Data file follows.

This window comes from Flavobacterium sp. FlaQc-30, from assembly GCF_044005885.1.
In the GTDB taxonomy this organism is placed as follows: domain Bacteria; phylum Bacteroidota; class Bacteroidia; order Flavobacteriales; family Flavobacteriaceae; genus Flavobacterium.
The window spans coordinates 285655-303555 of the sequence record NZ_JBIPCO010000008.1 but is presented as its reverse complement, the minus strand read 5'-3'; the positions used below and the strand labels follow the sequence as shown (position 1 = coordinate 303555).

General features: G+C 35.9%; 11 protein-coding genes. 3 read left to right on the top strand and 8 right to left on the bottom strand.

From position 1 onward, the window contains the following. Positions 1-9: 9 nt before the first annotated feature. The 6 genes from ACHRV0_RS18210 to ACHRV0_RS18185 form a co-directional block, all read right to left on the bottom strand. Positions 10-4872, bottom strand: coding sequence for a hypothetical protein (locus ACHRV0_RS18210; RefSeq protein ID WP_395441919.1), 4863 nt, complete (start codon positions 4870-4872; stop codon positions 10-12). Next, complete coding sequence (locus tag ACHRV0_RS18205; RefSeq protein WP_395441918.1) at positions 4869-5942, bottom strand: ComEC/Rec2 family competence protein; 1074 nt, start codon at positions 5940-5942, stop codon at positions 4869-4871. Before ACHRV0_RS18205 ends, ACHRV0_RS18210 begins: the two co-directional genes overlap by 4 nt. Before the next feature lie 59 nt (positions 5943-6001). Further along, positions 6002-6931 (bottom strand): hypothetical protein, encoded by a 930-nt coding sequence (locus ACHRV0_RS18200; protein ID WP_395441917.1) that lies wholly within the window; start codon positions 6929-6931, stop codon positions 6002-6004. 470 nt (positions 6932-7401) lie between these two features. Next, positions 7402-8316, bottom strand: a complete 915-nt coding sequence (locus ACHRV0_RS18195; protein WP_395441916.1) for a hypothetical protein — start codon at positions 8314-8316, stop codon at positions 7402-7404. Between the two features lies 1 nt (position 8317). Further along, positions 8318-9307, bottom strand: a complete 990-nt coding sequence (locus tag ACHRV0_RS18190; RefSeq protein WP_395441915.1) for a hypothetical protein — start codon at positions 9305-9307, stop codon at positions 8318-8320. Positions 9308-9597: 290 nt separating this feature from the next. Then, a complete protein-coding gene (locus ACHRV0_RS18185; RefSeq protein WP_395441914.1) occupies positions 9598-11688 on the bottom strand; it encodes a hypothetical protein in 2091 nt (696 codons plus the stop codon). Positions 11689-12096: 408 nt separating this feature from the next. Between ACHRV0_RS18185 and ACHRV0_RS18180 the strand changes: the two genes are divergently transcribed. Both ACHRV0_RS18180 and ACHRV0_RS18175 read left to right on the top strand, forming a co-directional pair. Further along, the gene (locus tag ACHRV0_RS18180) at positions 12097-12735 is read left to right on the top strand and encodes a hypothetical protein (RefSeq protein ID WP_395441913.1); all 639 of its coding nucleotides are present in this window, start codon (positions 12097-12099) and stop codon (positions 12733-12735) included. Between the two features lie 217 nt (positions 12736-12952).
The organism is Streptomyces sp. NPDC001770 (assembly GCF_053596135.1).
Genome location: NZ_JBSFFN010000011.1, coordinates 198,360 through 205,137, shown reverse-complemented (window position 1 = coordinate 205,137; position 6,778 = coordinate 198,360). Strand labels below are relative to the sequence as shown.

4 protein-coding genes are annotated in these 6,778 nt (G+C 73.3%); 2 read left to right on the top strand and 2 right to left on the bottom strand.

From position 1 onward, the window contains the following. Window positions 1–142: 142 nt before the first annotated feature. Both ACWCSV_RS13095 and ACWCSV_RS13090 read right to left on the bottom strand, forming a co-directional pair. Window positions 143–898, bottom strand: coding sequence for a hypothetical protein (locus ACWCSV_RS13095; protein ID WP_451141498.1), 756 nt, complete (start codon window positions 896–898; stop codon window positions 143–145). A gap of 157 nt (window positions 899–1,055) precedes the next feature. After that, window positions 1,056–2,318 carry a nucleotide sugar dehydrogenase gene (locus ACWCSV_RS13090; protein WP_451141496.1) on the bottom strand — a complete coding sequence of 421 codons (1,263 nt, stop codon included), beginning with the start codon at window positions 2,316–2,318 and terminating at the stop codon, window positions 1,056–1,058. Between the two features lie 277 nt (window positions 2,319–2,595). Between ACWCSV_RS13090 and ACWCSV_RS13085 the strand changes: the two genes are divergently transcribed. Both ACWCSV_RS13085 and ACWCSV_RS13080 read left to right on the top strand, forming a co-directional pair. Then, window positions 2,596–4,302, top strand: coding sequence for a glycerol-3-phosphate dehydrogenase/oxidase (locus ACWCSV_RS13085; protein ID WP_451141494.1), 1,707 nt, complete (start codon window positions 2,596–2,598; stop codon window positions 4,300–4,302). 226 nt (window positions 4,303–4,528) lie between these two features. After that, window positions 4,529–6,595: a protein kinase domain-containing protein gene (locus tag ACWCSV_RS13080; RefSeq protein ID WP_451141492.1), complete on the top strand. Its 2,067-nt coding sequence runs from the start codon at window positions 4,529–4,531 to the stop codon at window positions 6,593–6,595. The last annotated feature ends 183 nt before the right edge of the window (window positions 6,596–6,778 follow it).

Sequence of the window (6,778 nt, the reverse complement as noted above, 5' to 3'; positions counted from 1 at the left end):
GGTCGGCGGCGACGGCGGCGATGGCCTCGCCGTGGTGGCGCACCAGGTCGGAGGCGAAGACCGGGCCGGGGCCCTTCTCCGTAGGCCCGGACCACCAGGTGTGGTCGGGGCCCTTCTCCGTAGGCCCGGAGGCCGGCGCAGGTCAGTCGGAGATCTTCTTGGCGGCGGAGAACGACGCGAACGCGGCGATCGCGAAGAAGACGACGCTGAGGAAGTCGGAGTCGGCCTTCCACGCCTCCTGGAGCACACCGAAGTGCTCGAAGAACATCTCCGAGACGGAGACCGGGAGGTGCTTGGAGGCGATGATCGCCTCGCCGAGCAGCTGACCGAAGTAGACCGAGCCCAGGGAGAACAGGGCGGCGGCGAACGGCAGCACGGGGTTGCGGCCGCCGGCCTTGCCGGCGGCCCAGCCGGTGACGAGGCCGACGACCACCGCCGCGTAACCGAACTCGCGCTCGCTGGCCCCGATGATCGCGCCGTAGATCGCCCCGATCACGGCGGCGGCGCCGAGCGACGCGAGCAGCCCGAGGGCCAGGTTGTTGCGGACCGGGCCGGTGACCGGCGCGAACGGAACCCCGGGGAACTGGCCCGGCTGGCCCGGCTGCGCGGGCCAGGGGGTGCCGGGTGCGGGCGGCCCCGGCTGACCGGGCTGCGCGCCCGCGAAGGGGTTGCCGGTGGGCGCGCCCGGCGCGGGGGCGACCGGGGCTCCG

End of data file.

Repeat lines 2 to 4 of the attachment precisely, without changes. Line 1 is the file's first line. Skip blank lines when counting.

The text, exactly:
In the GTDB taxonomy this organism is placed as follows: domain Bacteria; phylum Bacteroidota; class Bacteroidia; order Flavobacteriales; family Flavobacteriaceae; genus Flavobacterium.
The window spans coordinates 285655-303555 of the sequence record NZ_JBIPCO010000008.1 but is presented as its reverse complement, the minus strand read 5'-3'; the positions used below and the strand labels follow the sequence as shown (position 1 = coordinate 303555).

General features: G+C 35.9%; 11 protein-coding genes. 3 read left to right on the top strand and 8 right to left on the bottom strand.